What was the future like 100 years ago?
How different was the world in 1915 from today
This article comes from an edited transcript of remarks delivered by David Ewing Duncan on April 21, 2015.
Let's go back to 1915 for a second and imagine we are holding a meeting like this asking what would the world be like in a hundred years. We actually know the answers now. Will we be around in a hundred years to be able to know the answers then? Well, we'll find out.
I went on Wikipedia looked up 1915 – of course that is an invention that no would have guessed in 1915, that we could go into a little box with a screen and pull out all this data. World War I was raging at the time. It was not the quick and easy war that people thought it was going to be when it started. This was a 20th century war. We had airplanes, submarines, zeppelins and terrible new weapons like gas warfare. Actually, the field telephone was invented that year, which they used in warfare. War has a tendency to speed up technology sometimes.
“In 1915 they had the basic outlines of what our world is like a hundred years later... with some notable exceptions."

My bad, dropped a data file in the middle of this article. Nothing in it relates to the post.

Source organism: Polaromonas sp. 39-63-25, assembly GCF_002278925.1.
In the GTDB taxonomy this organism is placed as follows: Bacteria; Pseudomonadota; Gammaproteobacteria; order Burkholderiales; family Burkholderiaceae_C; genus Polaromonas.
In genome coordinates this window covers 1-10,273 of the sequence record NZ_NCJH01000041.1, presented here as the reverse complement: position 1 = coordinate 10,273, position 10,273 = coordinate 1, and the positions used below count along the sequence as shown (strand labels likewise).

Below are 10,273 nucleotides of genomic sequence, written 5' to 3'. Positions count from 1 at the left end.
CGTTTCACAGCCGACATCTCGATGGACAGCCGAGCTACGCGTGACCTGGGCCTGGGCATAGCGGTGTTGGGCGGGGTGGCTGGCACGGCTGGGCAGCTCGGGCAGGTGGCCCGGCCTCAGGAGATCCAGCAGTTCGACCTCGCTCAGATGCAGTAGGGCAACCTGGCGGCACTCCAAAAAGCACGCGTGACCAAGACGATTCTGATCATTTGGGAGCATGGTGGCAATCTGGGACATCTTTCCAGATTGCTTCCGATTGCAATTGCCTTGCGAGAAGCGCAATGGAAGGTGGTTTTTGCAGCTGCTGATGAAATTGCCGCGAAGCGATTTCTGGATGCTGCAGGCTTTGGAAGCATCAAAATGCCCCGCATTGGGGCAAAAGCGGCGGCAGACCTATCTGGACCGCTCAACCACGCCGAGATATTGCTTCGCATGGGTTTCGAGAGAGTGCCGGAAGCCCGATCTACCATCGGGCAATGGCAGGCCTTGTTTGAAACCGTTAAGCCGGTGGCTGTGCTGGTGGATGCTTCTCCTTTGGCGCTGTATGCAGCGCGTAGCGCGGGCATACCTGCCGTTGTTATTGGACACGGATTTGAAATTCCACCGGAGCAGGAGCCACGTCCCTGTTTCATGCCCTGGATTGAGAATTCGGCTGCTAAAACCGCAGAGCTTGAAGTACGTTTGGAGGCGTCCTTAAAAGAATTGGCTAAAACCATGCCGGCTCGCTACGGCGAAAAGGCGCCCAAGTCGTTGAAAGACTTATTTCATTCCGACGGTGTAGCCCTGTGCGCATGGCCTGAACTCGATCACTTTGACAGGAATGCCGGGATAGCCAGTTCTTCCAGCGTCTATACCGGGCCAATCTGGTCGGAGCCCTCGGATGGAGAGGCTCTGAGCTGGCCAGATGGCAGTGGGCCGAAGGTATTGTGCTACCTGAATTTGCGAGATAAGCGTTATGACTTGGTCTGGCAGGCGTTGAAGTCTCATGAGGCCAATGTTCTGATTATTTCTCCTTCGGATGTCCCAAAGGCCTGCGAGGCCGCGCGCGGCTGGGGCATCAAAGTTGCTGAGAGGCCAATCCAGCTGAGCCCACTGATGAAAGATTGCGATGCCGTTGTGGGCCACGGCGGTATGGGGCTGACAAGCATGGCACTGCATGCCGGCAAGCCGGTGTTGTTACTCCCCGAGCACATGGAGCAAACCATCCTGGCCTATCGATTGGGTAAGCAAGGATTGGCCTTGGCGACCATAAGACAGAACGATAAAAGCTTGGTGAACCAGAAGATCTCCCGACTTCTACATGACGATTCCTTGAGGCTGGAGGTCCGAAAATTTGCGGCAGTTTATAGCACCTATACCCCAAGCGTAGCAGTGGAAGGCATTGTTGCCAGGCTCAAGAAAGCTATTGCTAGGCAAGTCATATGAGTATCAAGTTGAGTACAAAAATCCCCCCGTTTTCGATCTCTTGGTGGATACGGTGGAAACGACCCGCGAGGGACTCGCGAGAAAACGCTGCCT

In politics the US House yet again rejected women's suffrage. Birth of a Nation and The Tramp were in theaters. We had film but we didn't have sound yet, and it was pretty clunky compared to what we have today.
No CGI, although Birth of a Nation for its day was kind of amazing with its special effects.
We had an agency that was created, or at least an advisory committee, that ended up being NASA later on. There was science fiction at the time that talked about going into space. We of course had baseball which I love. Babe Ruth had his first home run that year.
Einstein's general theory of relativity was formulated: and the millionth automobile was produced. And this is all just a way of saying that in 1915 they had the basic outlines of what our world is like a hundred years later with some notable exceptions. In fact they even had the Complete Idiots Guide to Beating Stress released that year. That seems like a very present day thing.
The phrase OMG was invented that year, apparently used for the first time in a missive from a British admiral to Winston Churchill, the First Lord of the Admiralty. An EKG was used for the first time. So the one big omission of course on this list is medical technologies which were very, very primitive in 1915. People were dying of things like diabetes. Insulin was not really discovered and properly used until about ten years later. You could go on with that list. Obviously no antibiotics, so infectious diseases raged.